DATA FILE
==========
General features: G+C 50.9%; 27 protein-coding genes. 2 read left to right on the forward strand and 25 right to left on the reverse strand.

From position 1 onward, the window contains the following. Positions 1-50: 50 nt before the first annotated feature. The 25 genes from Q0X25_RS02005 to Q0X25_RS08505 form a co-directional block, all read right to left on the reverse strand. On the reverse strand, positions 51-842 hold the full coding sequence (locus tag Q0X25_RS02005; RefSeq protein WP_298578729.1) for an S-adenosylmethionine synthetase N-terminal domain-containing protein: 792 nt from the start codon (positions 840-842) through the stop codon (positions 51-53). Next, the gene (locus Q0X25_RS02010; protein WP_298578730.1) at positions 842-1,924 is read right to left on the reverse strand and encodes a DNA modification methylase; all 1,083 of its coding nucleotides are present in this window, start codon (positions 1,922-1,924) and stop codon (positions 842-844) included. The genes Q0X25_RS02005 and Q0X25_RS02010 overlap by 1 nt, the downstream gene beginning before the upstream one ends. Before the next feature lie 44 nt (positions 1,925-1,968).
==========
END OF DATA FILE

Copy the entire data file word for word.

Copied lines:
General features: G+C 50.9%; 27 protein-coding genes. 2 read left to right on the forward strand and 25 right to left on the reverse strand.

From position 1 onward, the window contains the following. Positions 1-50: 50 nt before the first annotated feature. The 25 genes from Q0X25_RS02005 to Q0X25_RS08505 form a co-directional block, all read right to left on the reverse strand. On the reverse strand, positions 51-842 hold the full coding sequence (locus tag Q0X25_RS02005; RefSeq protein WP_298578729.1) for an S-adenosylmethionine synthetase N-terminal domain-containing protein: 792 nt from the start codon (positions 840-842) through the stop codon (positions 51-53). Next, the gene (locus Q0X25_RS02010; protein WP_298578730.1) at positions 842-1,924 is read right to left on the reverse strand and encodes a DNA modification methylase; all 1,083 of its coding nucleotides are present in this window, start codon (positions 1,922-1,924) and stop codon (positions 842-844) included. The genes Q0X25_RS02005 and Q0X25_RS02010 overlap by 1 nt, the downstream gene beginning before the upstream one ends. Before the next feature lie 44 nt (positions 1,925-1,968).